Gastown is Vancouver’s oldest neighborhood with historic charm and an independent spirit. The Victorian architecture is home to a successful fashion scene, vibrant shopping district, distinctive art galleries, and delicious culinary fare. The area is adorned with a Steam Clock, vintage gaslight lampposts, and charming cobblestones.
Grouse Mountain rises 4,100 feet above Vancouver and is 15 minutes from downtown. Ride the eight-minute Skyride up Grouse Mountain and marvel at the neighboring peaks, the Pacific Ocean, and the Gulf Islands. Choose from a diverse array of activities at this four-season destination:
Eye of the Wind
The Eye of the Wind is a large wind turbine with an elevator that accesses an observation area suspended directly below the massive 125-foot long blades and hangs 20 stories in the air. The area is encased in glass, including the floor which gives an observer the sensation of flying. The sights are spectacular with a 360-degree view of the city, harbor, and Coast Mountains.
The Refuge for Endangered Wildlife
Explore the research, education, and conservation center where endangered animals can play while being protected and secure. It is a five-acre habitat that is home to two orphaned grizzly bears and other wildlife habitats.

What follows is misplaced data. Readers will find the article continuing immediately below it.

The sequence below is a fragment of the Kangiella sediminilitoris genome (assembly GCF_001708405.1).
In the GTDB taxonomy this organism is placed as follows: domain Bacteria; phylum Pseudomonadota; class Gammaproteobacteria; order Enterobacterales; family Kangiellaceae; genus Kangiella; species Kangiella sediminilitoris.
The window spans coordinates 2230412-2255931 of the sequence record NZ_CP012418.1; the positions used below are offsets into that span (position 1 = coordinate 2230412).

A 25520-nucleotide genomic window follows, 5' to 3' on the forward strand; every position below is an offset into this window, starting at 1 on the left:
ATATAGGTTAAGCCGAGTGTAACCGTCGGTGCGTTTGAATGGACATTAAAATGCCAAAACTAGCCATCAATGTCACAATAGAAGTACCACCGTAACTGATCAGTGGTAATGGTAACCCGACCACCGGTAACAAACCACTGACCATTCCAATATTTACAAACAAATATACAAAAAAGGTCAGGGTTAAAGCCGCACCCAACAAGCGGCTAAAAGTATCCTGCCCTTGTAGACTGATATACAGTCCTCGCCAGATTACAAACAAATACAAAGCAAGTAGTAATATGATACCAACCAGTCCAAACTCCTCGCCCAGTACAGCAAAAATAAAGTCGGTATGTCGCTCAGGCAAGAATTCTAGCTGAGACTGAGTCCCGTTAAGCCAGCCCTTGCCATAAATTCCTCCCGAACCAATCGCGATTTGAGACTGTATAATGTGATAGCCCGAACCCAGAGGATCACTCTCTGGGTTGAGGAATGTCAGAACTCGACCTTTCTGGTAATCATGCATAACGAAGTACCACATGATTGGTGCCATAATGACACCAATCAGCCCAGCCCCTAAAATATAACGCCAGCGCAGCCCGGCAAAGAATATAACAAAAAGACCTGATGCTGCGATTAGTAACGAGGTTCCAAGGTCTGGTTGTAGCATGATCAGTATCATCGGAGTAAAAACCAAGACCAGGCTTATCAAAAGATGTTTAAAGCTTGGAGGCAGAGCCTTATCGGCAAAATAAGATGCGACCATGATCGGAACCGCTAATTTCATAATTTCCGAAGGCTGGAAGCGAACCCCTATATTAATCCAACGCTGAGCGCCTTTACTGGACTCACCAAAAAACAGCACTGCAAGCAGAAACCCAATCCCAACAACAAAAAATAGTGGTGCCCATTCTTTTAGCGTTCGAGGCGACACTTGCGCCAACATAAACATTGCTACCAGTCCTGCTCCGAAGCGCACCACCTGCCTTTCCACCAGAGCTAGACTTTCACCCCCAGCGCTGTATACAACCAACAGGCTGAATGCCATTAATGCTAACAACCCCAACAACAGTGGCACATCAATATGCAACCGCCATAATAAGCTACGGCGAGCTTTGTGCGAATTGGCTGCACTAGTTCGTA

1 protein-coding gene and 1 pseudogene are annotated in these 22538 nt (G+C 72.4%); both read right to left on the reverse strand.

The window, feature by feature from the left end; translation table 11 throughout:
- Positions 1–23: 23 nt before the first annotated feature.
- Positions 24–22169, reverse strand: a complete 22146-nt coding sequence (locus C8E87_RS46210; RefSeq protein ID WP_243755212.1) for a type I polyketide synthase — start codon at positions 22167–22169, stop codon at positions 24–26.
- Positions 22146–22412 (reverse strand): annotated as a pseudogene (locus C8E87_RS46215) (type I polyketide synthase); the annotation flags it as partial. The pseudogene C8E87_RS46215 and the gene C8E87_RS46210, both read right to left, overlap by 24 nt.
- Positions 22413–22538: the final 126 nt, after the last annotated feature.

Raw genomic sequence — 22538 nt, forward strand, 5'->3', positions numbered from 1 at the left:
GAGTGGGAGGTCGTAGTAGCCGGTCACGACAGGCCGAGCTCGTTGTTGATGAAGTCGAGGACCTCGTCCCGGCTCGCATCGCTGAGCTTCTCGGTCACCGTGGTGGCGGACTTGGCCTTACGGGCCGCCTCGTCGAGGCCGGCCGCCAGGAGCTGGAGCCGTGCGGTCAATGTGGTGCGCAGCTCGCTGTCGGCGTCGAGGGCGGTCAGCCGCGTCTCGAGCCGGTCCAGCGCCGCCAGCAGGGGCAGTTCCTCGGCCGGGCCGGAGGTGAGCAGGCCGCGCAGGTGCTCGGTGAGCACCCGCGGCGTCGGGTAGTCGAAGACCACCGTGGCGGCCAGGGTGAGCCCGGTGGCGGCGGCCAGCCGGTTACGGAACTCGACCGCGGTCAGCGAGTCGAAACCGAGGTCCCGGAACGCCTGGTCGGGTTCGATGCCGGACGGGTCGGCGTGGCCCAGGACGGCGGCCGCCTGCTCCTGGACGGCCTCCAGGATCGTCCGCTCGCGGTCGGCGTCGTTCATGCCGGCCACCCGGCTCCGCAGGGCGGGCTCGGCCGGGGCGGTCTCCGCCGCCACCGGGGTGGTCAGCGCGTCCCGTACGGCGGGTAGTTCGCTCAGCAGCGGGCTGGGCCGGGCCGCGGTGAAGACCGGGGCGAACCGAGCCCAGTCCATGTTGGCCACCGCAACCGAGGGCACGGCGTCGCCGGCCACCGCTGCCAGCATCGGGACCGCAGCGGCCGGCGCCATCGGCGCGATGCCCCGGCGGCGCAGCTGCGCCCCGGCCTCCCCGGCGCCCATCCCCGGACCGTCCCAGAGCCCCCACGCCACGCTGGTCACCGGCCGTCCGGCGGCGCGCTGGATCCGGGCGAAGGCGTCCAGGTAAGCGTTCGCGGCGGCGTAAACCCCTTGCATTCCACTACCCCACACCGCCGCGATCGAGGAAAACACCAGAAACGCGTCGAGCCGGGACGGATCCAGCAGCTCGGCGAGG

Capilano Suspension Bridge
The Capilano Suspension Bridge was built in 1889 and has been replaced a number of times. It stretches 450-feet and rises 230-feet above the Capilano River. Capilano is a Squamish Nation name meaning beautiful river.
The Cliffwalk is a series of cantilevered bridges, stairs and platforms that trails along a granite precipice with 16 anchor points in the granite to support the structure. The Cliffwalk is environmentally sensitive and an exhilarating experience.
Treetops Adventure puts you 100-feet into the tree canopy where you can observe the coastal rainforest midway up the trunk of 1,300-year-old Douglas fir trees. The viewing platforms and seven suspension bridges are secured to the trees using an innovative compression system.
The Vancouver Lookout is an observation platform in the middle of downtown which boasts a 360-degree view of Vancouver, the North Shore Mountains, and, in clear weather, Vancouver Island off the Pacific Coast. Soar more than 553-feet above Vancouver in an exterior glass elevator. Thrill at this must-see attraction!